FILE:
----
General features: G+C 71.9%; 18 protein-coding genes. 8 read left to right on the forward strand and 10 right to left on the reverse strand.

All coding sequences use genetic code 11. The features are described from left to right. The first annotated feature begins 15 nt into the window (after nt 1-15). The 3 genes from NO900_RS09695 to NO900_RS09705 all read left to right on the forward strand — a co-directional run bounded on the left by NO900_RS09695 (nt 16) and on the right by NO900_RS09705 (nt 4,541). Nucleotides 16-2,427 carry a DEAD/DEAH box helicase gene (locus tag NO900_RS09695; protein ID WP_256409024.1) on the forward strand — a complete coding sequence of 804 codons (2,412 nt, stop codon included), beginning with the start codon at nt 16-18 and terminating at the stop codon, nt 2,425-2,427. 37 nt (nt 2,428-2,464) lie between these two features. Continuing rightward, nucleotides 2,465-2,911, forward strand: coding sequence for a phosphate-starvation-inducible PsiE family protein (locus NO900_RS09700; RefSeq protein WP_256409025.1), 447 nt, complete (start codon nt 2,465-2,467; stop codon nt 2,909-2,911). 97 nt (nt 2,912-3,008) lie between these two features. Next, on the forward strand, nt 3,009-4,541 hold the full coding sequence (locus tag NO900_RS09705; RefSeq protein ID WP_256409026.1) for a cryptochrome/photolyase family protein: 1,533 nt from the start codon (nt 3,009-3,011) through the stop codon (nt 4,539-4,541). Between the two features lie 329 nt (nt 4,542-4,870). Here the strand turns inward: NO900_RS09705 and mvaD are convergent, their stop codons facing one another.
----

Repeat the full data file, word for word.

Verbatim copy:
General features: G+C 71.9%; 18 protein-coding genes. 8 read left to right on the forward strand and 10 right to left on the reverse strand.

All coding sequences use genetic code 11. The features are described from left to right. The first annotated feature begins 15 nt into the window (after nt 1-15). The 3 genes from NO900_RS09695 to NO900_RS09705 all read left to right on the forward strand — a co-directional run bounded on the left by NO900_RS09695 (nt 16) and on the right by NO900_RS09705 (nt 4,541). Nucleotides 16-2,427 carry a DEAD/DEAH box helicase gene (locus tag NO900_RS09695; protein ID WP_256409024.1) on the forward strand — a complete coding sequence of 804 codons (2,412 nt, stop codon included), beginning with the start codon at nt 16-18 and terminating at the stop codon, nt 2,425-2,427. 37 nt (nt 2,428-2,464) lie between these two features. Continuing rightward, nucleotides 2,465-2,911, forward strand: coding sequence for a phosphate-starvation-inducible PsiE family protein (locus NO900_RS09700; RefSeq protein WP_256409025.1), 447 nt, complete (start codon nt 2,465-2,467; stop codon nt 2,909-2,911). 97 nt (nt 2,912-3,008) lie between these two features. Next, on the forward strand, nt 3,009-4,541 hold the full coding sequence (locus tag NO900_RS09705; RefSeq protein ID WP_256409026.1) for a cryptochrome/photolyase family protein: 1,533 nt from the start codon (nt 3,009-3,011) through the stop codon (nt 4,539-4,541). Between the two features lie 329 nt (nt 4,542-4,870). Here the strand turns inward: NO900_RS09705 and mvaD are convergent, their stop codons facing one another.